Sunday, December 1, 2019
So, Does Interest Rate Policy Work?
Obviously, other points of disagreement exist. However, the question remains whether they matter for anyone who is not studying (or teaching) Economics 101. For example, it would be hard to find anyone who now believes that the over-simplified workhorse DSGE models that were popular before the Financial Crisis are particularly useful. The only debate is what to replace them with; the neoclassicals believe they can add various tweaks to save them, whereas the post-Keynesians would instead burn them to the ground and start over.
Interest rates remain as a major source of division. Unfortunately, it is unclear what we can say about them.
Since 2010, developed interest rates have been low (both nominal and real) and stable. Meanwhile, economic growth has been sluggish. It is exceedingly difficult to take two time series that resemble constants and infer interesting econometric relationships between them.
One might think that the heavy duty mathematics used by neoclassicals would help. Not really. Most models have an analogue of a "natural rate of interest" (or "r*") which is supposed to give a quantifiable measure of where interest rates are stimulative/contractionary. However, those estimates come from backfitting an assumed relationship (typically embedded in a Kalman filter), and the natural rate just ends up tracking the historical path of rates -- since the economy showed no sign of accelerating.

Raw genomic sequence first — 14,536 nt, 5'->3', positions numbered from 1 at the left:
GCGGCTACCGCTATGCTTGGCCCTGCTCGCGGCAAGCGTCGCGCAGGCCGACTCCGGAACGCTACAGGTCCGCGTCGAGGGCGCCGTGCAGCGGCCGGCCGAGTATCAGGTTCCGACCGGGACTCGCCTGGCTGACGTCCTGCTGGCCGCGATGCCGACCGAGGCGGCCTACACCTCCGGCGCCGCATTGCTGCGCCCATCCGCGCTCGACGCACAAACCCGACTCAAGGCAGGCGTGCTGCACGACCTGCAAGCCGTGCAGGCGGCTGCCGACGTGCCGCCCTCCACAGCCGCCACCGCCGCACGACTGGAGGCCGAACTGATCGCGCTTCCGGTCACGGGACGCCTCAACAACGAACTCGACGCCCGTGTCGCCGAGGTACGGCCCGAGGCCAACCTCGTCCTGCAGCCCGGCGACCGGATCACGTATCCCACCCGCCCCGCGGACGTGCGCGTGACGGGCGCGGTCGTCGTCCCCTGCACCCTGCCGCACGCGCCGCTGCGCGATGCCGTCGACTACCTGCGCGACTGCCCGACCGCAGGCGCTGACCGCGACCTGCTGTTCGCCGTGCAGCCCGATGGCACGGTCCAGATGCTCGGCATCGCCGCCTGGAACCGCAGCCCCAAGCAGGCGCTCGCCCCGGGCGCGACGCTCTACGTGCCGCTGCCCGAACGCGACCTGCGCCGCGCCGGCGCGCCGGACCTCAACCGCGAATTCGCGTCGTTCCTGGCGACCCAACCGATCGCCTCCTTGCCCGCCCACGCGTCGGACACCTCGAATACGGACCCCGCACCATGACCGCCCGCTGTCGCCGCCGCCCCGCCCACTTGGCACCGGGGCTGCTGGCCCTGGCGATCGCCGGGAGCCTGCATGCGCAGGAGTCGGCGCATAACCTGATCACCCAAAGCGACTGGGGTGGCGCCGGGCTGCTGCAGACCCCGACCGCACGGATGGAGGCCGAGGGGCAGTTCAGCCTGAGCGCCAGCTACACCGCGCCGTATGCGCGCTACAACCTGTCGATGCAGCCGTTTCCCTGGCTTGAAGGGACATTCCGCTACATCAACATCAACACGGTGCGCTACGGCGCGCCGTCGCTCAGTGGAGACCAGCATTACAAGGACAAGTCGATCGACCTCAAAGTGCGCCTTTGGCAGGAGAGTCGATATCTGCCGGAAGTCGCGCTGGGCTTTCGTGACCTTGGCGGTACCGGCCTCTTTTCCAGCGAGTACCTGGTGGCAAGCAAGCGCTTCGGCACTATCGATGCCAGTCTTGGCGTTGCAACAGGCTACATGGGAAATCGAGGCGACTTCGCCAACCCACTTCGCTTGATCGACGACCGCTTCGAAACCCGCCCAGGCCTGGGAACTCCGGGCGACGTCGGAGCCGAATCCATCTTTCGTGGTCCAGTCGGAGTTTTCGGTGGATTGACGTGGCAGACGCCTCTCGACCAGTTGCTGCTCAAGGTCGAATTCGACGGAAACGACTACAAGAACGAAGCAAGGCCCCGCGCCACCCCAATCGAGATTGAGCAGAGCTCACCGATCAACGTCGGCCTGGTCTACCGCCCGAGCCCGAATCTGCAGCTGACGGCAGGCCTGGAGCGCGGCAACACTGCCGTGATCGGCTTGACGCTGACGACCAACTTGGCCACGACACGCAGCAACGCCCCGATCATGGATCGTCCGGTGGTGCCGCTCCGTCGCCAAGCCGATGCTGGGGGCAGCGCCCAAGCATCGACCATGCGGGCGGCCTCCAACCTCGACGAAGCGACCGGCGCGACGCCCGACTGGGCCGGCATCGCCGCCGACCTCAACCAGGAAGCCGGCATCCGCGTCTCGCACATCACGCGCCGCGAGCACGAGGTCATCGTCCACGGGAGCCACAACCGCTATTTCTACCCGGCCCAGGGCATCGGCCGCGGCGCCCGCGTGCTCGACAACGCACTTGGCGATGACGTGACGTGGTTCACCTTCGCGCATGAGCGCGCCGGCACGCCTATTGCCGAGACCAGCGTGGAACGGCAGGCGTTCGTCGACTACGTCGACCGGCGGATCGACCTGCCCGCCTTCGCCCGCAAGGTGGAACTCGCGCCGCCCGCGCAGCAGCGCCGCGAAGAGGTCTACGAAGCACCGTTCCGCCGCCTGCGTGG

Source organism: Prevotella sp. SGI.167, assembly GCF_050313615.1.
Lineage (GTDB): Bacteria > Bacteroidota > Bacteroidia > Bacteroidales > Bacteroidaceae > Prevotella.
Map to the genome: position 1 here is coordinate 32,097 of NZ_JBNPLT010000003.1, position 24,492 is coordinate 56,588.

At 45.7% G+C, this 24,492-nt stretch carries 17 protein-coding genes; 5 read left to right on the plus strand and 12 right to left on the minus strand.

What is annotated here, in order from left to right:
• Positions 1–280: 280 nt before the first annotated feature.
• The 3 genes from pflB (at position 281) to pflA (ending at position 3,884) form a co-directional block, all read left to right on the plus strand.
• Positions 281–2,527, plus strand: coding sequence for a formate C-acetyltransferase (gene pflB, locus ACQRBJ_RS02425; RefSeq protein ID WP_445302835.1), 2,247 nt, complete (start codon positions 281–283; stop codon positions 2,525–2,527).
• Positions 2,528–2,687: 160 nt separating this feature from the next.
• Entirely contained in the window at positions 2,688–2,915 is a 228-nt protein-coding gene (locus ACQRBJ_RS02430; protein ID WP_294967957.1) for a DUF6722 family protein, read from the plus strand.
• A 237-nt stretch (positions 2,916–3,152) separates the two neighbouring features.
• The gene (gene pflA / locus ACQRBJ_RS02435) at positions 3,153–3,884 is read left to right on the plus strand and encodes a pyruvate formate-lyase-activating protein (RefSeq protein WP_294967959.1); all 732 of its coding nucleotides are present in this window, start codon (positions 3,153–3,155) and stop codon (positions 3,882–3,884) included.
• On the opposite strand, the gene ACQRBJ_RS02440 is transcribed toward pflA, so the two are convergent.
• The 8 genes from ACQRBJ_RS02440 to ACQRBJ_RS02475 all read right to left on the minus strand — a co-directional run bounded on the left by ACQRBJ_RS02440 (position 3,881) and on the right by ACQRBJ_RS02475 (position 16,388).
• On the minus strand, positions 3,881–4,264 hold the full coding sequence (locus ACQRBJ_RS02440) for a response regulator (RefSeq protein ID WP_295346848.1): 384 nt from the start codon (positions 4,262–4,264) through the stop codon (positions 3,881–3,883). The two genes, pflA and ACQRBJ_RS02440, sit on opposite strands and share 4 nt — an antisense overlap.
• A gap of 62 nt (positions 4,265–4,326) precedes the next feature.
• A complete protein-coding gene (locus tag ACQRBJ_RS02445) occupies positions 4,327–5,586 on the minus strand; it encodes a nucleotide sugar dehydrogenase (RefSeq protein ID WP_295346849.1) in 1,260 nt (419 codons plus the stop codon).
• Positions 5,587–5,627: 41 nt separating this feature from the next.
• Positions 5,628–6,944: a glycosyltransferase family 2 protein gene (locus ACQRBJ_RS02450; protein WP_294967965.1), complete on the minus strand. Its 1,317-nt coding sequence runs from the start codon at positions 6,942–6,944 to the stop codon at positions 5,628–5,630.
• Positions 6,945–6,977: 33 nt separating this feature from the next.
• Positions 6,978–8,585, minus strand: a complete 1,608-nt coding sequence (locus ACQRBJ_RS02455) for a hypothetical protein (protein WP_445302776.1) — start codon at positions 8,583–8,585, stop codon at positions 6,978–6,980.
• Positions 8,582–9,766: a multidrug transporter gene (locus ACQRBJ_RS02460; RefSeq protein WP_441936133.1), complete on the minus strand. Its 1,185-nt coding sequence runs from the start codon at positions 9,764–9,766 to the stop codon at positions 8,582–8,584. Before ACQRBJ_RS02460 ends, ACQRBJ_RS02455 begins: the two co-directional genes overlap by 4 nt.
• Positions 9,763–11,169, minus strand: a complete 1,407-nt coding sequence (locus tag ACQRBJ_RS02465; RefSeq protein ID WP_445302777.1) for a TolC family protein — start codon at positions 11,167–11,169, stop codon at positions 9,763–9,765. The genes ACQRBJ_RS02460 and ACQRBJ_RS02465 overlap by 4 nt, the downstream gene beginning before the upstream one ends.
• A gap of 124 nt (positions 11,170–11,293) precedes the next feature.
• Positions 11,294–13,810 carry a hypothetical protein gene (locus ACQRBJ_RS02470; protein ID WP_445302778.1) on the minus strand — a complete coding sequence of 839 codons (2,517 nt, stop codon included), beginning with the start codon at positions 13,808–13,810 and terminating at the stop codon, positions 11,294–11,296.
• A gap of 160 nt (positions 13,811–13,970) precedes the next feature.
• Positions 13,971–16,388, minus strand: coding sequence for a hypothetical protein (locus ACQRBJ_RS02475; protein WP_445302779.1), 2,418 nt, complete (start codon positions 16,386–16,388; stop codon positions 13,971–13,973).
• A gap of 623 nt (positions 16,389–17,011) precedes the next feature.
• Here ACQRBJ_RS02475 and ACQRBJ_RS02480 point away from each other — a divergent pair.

In fact, it appears that the mainstream has gotten more literary than the post-Keynesians, relying on dissecting the textual statements of policymakers ("the narrative method"). It is a safe bet that people relying on this method will proclaim victory for monetary policy: Fed officials started worrying about recession risks, cut rates by a trivial amount, and now those recession risks appear to be fading!
The reality that the exact same outcome could be explained by interest rates being largely ineffective is shoved under the rug. ]It seems to me that it is in the self interest of policymakers to "predict" that their activities will "cause" outcomes that they feel are likely going to happen anyway. It is somewhat surprising that testing the predictions of a highly mathematical(-ish) theory are dependent upon one's views on literary theory.
To what extent that the view that nudging interest rates slightly lower has forestalled a potential recession takes hold, interest rate policy will be even more boring going forward (until the next recession, when negative rates will almost certainly be implemented). Since even small movements are effective in steering the economy, it would be too risky to move them too far in any direction. This will continue the environment of frustrating tourist rates strategists, who love predicting yield movements in hundreds of basis points - not dozens. In turn, the lack of movement in interest rates implies that inferring anything about their effect on the economy is a difficult problem.
(c) Brian Romanchuk 2019
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